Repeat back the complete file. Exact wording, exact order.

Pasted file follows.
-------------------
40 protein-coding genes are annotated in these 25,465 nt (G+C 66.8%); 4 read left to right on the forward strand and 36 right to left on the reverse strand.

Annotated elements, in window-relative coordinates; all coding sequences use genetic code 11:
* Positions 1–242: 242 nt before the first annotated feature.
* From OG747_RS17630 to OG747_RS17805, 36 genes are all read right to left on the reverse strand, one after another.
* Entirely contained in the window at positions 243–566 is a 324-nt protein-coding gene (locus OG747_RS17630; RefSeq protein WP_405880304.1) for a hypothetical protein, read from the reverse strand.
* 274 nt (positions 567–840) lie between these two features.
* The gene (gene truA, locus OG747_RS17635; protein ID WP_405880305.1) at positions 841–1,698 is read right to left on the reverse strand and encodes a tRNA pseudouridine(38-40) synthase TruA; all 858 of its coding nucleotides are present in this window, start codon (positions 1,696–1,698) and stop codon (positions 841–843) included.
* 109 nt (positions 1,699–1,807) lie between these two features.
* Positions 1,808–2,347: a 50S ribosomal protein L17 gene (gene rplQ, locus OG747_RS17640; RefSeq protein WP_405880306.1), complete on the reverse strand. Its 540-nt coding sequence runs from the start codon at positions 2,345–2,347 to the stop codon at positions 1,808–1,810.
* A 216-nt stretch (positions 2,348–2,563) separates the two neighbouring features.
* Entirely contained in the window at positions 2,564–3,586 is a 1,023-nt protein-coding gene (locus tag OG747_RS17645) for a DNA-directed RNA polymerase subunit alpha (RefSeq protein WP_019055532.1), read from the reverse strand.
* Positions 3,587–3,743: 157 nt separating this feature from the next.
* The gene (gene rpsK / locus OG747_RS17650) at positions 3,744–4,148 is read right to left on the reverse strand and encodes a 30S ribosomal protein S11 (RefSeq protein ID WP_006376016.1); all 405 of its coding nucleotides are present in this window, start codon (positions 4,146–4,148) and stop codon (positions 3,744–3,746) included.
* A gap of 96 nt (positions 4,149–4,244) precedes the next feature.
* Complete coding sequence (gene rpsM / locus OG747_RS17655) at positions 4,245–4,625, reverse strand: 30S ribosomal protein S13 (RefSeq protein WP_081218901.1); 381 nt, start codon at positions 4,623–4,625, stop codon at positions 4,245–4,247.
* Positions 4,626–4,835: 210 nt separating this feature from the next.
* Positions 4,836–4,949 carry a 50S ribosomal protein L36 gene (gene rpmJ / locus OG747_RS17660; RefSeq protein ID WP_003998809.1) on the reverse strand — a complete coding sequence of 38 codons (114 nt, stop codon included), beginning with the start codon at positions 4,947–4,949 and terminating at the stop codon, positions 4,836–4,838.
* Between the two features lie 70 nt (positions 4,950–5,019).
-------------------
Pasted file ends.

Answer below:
40 protein-coding genes are annotated in these 25,465 nt (G+C 66.8%); 4 read left to right on the forward strand and 36 right to left on the reverse strand.

Annotated elements, in window-relative coordinates; all coding sequences use genetic code 11:
* Positions 1–242: 242 nt before the first annotated feature.
* From OG747_RS17630 to OG747_RS17805, 36 genes are all read right to left on the reverse strand, one after another.
* Entirely contained in the window at positions 243–566 is a 324-nt protein-coding gene (locus OG747_RS17630; RefSeq protein WP_405880304.1) for a hypothetical protein, read from the reverse strand.
* 274 nt (positions 567–840) lie between these two features.
* The gene (gene truA, locus OG747_RS17635; protein ID WP_405880305.1) at positions 841–1,698 is read right to left on the reverse strand and encodes a tRNA pseudouridine(38-40) synthase TruA; all 858 of its coding nucleotides are present in this window, start codon (positions 1,696–1,698) and stop codon (positions 841–843) included.
* 109 nt (positions 1,699–1,807) lie between these two features.
* Positions 1,808–2,347: a 50S ribosomal protein L17 gene (gene rplQ, locus OG747_RS17640; RefSeq protein WP_405880306.1), complete on the reverse strand. Its 540-nt coding sequence runs from the start codon at positions 2,345–2,347 to the stop codon at positions 1,808–1,810.
* A 216-nt stretch (positions 2,348–2,563) separates the two neighbouring features.
* Entirely contained in the window at positions 2,564–3,586 is a 1,023-nt protein-coding gene (locus tag OG747_RS17645) for a DNA-directed RNA polymerase subunit alpha (RefSeq protein WP_019055532.1), read from the reverse strand.
* Positions 3,587–3,743: 157 nt separating this feature from the next.
* The gene (gene rpsK / locus OG747_RS17650) at positions 3,744–4,148 is read right to left on the reverse strand and encodes a 30S ribosomal protein S11 (RefSeq protein ID WP_006376016.1); all 405 of its coding nucleotides are present in this window, start codon (positions 4,146–4,148) and stop codon (positions 3,744–3,746) included.
* A gap of 96 nt (positions 4,149–4,244) precedes the next feature.
* Complete coding sequence (gene rpsM / locus OG747_RS17655) at positions 4,245–4,625, reverse strand: 30S ribosomal protein S13 (RefSeq protein WP_081218901.1); 381 nt, start codon at positions 4,623–4,625, stop codon at positions 4,245–4,247.
* Positions 4,626–4,835: 210 nt separating this feature from the next.
* Positions 4,836–4,949 carry a 50S ribosomal protein L36 gene (gene rpmJ / locus OG747_RS17660; RefSeq protein ID WP_003998809.1) on the reverse strand — a complete coding sequence of 38 codons (114 nt, stop codon included), beginning with the start codon at positions 4,947–4,949 and terminating at the stop codon, positions 4,836–4,838.
* Between the two features lie 70 nt (positions 4,950–5,019).